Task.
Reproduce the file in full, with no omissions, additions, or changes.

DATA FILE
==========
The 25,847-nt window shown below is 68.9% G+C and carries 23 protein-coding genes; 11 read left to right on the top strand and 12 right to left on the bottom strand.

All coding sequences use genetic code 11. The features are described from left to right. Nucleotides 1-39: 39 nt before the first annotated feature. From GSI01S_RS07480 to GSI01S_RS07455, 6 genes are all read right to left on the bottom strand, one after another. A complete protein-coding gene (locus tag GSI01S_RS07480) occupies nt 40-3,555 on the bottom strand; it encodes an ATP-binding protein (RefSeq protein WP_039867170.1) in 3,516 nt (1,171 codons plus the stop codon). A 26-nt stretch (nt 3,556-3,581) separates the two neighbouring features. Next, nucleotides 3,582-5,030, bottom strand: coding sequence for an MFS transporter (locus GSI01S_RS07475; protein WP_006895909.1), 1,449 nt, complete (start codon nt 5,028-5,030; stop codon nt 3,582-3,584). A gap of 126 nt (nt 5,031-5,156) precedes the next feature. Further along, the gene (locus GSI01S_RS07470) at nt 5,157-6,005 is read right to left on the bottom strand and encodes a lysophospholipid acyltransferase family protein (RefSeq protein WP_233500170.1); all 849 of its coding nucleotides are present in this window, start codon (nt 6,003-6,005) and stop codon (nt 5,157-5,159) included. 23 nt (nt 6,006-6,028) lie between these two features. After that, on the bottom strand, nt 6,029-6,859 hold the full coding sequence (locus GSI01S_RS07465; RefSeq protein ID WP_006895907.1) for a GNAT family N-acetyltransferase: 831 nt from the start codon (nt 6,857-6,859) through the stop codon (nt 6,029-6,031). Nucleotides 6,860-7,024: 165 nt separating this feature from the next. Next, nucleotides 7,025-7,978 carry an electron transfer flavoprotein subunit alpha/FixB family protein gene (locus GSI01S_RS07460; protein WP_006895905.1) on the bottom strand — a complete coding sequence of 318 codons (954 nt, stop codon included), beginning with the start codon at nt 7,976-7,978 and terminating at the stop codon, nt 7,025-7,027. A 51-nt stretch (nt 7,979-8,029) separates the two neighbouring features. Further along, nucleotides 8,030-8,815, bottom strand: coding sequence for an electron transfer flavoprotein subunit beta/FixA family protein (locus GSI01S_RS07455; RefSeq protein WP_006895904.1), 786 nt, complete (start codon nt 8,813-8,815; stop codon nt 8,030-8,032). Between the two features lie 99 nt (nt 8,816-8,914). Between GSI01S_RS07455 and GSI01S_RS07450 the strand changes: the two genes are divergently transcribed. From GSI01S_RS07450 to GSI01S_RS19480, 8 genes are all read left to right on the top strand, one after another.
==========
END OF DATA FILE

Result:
The 25,847-nt window shown below is 68.9% G+C and carries 23 protein-coding genes; 11 read left to right on the top strand and 12 right to left on the bottom strand.

All coding sequences use genetic code 11. The features are described from left to right. Nucleotides 1-39: 39 nt before the first annotated feature. From GSI01S_RS07480 to GSI01S_RS07455, 6 genes are all read right to left on the bottom strand, one after another. A complete protein-coding gene (locus tag GSI01S_RS07480) occupies nt 40-3,555 on the bottom strand; it encodes an ATP-binding protein (RefSeq protein WP_039867170.1) in 3,516 nt (1,171 codons plus the stop codon). A 26-nt stretch (nt 3,556-3,581) separates the two neighbouring features. Next, nucleotides 3,582-5,030, bottom strand: coding sequence for an MFS transporter (locus GSI01S_RS07475; protein WP_006895909.1), 1,449 nt, complete (start codon nt 5,028-5,030; stop codon nt 3,582-3,584). A gap of 126 nt (nt 5,031-5,156) precedes the next feature. Further along, the gene (locus GSI01S_RS07470) at nt 5,157-6,005 is read right to left on the bottom strand and encodes a lysophospholipid acyltransferase family protein (RefSeq protein WP_233500170.1); all 849 of its coding nucleotides are present in this window, start codon (nt 6,003-6,005) and stop codon (nt 5,157-5,159) included. 23 nt (nt 6,006-6,028) lie between these two features. After that, on the bottom strand, nt 6,029-6,859 hold the full coding sequence (locus GSI01S_RS07465; RefSeq protein ID WP_006895907.1) for a GNAT family N-acetyltransferase: 831 nt from the start codon (nt 6,857-6,859) through the stop codon (nt 6,029-6,031). Nucleotides 6,860-7,024: 165 nt separating this feature from the next. Next, nucleotides 7,025-7,978 carry an electron transfer flavoprotein subunit alpha/FixB family protein gene (locus GSI01S_RS07460; protein WP_006895905.1) on the bottom strand — a complete coding sequence of 318 codons (954 nt, stop codon included), beginning with the start codon at nt 7,976-7,978 and terminating at the stop codon, nt 7,025-7,027. A 51-nt stretch (nt 7,979-8,029) separates the two neighbouring features. Further along, nucleotides 8,030-8,815, bottom strand: coding sequence for an electron transfer flavoprotein subunit beta/FixA family protein (locus GSI01S_RS07455; RefSeq protein WP_006895904.1), 786 nt, complete (start codon nt 8,813-8,815; stop codon nt 8,030-8,032). Between the two features lie 99 nt (nt 8,816-8,914). Between GSI01S_RS07455 and GSI01S_RS07450 the strand changes: the two genes are divergently transcribed. From GSI01S_RS07450 to GSI01S_RS19480, 8 genes are all read left to right on the top strand, one after another.